10 leaves, two columns of 48 lines written in black ink in a round gothic bookhand between four verticals and 49 horizontals ruled in plummet, rubrics of red, letters of running headings and chapter numbers alternately red and blue, initials of red or blue with cusps and flourishing of both colours extending beyond the height of the text to open each chapter, TWO ILLUMINATED FOLIATE INITIALS and HISTORIATED INITIAL WITH TEXT-HEIGHT ACANTHUS BORDER, in pastel colours and burnished gold (tiny area of dampstaining at top of margin of first three folios). 20th-century half pigskin (slightly rubbed at extremities).
Book of Daniel ff.1v-10v, preceded by the incomplete prologue to Daniel (Stegmüller 494) and followed by the prologues to Hosea (Stegmüller 500 and 507).
These leaves must once have been part of an extremely handsome and elegantly produced folio Bible. The delicate forms of the acanthus sprays, their twisting leaves turning from pale blue to pink and orange and from yellow to orange, point to an origin in Umbria, probably Perugia, around the middle to third quarter of the 14th century.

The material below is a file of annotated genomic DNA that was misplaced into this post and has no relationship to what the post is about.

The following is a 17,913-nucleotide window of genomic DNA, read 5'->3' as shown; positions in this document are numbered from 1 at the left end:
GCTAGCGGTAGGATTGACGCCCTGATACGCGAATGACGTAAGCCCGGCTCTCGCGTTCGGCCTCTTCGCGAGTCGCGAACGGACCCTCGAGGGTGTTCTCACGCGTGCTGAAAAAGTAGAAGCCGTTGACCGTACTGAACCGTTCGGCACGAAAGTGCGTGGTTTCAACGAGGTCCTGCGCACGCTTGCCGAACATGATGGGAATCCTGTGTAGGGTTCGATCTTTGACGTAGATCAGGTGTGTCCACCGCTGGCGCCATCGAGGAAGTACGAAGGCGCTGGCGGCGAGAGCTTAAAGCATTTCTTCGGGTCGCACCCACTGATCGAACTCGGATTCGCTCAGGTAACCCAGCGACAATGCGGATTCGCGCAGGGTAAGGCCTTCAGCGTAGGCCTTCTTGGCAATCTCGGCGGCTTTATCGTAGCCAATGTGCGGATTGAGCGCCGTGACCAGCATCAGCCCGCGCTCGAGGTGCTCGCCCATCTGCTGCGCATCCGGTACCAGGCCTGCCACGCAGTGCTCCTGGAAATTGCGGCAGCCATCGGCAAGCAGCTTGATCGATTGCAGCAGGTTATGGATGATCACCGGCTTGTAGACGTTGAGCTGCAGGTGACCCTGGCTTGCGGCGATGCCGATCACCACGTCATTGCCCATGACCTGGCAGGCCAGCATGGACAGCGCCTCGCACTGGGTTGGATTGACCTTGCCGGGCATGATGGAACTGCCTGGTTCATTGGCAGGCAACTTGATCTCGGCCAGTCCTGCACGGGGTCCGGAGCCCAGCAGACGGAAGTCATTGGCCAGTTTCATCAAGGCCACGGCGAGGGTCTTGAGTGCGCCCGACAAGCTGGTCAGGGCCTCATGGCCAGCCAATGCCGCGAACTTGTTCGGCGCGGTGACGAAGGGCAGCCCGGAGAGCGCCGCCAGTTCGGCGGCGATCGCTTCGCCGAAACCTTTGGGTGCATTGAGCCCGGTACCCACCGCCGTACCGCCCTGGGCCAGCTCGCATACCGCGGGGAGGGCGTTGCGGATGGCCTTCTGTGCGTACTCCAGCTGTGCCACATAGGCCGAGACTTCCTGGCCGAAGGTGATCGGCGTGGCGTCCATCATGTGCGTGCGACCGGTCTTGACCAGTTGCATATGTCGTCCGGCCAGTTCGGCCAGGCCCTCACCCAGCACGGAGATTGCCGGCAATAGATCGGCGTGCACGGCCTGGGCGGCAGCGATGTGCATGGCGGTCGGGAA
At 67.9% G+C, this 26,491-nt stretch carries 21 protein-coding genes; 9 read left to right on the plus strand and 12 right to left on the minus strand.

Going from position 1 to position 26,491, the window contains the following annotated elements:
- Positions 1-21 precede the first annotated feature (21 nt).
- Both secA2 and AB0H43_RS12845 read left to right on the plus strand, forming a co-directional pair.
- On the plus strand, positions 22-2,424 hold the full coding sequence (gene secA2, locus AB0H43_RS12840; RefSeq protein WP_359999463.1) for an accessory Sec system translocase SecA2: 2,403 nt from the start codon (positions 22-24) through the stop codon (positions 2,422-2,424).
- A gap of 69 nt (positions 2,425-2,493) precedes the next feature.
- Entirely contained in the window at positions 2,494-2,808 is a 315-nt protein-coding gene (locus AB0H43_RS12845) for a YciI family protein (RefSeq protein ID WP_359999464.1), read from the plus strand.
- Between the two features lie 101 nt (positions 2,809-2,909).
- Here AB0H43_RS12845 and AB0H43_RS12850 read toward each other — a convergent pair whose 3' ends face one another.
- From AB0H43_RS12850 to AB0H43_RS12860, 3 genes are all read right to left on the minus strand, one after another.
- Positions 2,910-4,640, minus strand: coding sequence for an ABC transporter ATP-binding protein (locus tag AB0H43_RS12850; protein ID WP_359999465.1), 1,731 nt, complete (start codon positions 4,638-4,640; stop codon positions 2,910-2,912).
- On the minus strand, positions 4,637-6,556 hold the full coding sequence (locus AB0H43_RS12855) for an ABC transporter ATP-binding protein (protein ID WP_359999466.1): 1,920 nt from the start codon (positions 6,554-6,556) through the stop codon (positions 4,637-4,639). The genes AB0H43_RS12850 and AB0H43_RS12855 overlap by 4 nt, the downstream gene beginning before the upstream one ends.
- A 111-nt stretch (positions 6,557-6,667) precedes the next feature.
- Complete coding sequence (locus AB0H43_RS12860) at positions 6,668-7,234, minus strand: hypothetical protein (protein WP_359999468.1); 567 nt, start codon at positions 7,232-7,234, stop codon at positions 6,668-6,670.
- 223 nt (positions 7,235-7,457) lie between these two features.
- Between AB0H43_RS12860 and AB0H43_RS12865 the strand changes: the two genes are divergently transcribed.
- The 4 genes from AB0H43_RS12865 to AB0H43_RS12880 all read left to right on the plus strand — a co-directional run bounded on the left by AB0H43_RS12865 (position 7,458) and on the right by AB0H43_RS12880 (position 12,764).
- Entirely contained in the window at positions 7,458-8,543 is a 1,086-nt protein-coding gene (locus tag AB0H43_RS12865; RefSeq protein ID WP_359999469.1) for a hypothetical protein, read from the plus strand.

The Reverend Anson Phelps Stokes (1874-1958): bookplate inside front cover. The noted clergyman in New York and New England, who also directed the philanthropy of his family’s foundation, had this manuscript as no 5 in the listing of his books, De Ricci and Wilson, Census, II, p.2276, where its acquisition from Goodspeed in 1935 and the presence of the Book of Job from the same manuscript, then in the Goodhart collection, New York were also noted. The manuscript passed from his son, the Reverend Anson Phelps Stokes II (1905-1986), Bishop of Massachusetts 1956-70, to the Episcopal Theological School, which in 1974 became part of the Episcopal Divinity School, Cambridge, Mass.